This article by John Abbott and Terence Ryan appeared in the November 1999 issue of Educational Leadership. The emerging brain research that supports constructivist learning collides head-on with many of our institutional arrangements for learning. Introduction: a story to make a point Like many liberal studies teachers, I was slow in coming to terms with […]
If young people are to be equipped effectively to meet the challenges of the 21st century it is surely prudent to seek out the very best understandings from current scientific research into the nature of how humans learn before considering further reform of the current system.
This article by John Abbott and Terence Ryan appeared in the Spring, 1999 issue of Education Canada.
John Abbott is worried about our children and our future.
But the president of the 21st Century Learning Initiative is an optimist, and part of his power for change in the way communities view education is his contagious enthusiasm, and emerging optimism that says communities have the knowledge, the power and technology to use the human capacity for learning to transform the world.
This article first appeared in the March 21, 1999 Winona (Minnesota) Daily News.
Education, so politicians in many lands are quick to claim, is at the top of the political agenda – the “number one” item. Yet, for most people, education seems a strangely boring topic. Like religion, people sense that it’s important, but prefer to leave it to others to practice or think about. Search a bookshop and you are most likely to find the education section in some dark, out-of-the-way, corner, and most of the books on the shelves will be about specialised topics of little general interest. Few education books make it to the front of the shop, and even fewer are promoted as best sellers.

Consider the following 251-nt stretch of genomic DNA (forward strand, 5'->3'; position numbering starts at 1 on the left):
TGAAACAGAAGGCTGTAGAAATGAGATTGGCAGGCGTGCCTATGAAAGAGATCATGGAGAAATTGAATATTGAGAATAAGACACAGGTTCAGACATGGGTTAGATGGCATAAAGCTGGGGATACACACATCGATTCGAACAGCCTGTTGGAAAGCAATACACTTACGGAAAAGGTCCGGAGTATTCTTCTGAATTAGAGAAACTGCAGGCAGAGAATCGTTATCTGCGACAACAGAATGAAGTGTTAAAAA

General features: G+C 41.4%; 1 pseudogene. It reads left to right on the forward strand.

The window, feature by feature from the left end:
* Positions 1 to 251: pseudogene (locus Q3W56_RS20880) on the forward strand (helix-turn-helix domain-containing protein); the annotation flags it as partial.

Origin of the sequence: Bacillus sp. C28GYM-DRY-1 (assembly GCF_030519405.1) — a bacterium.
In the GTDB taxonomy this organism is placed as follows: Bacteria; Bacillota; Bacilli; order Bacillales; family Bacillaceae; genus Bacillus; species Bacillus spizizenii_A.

For more than a decade politicians, business leaders and educational leaders have assumed that their education systems needed reform, not re-design. On both sides of the Atlantic reformers have insisted that young people can be successfully prepared for the challenges and opportunities of the Knowledge Age by getting systems of education designed for the Industrial Age to work more efficiently and towards a higher standard. In taking this stance, much of the emerging body of research into the nature of human learning that challenges the underlying principles of the systems that reformers have taken for granted has failed to be fully appreciated.
Being an English academic working with researchers outside the United Kingdom offers me the opportunity to relate British events to what is happening in other countries. Distance certainly lends a sense of perspective, if not always enchantment!
This article was prepared by John Abbott for The Independent newspaper in Great Britain. The article appeared in Information Technology and the Comprehensive Ideal published in London in 1997.
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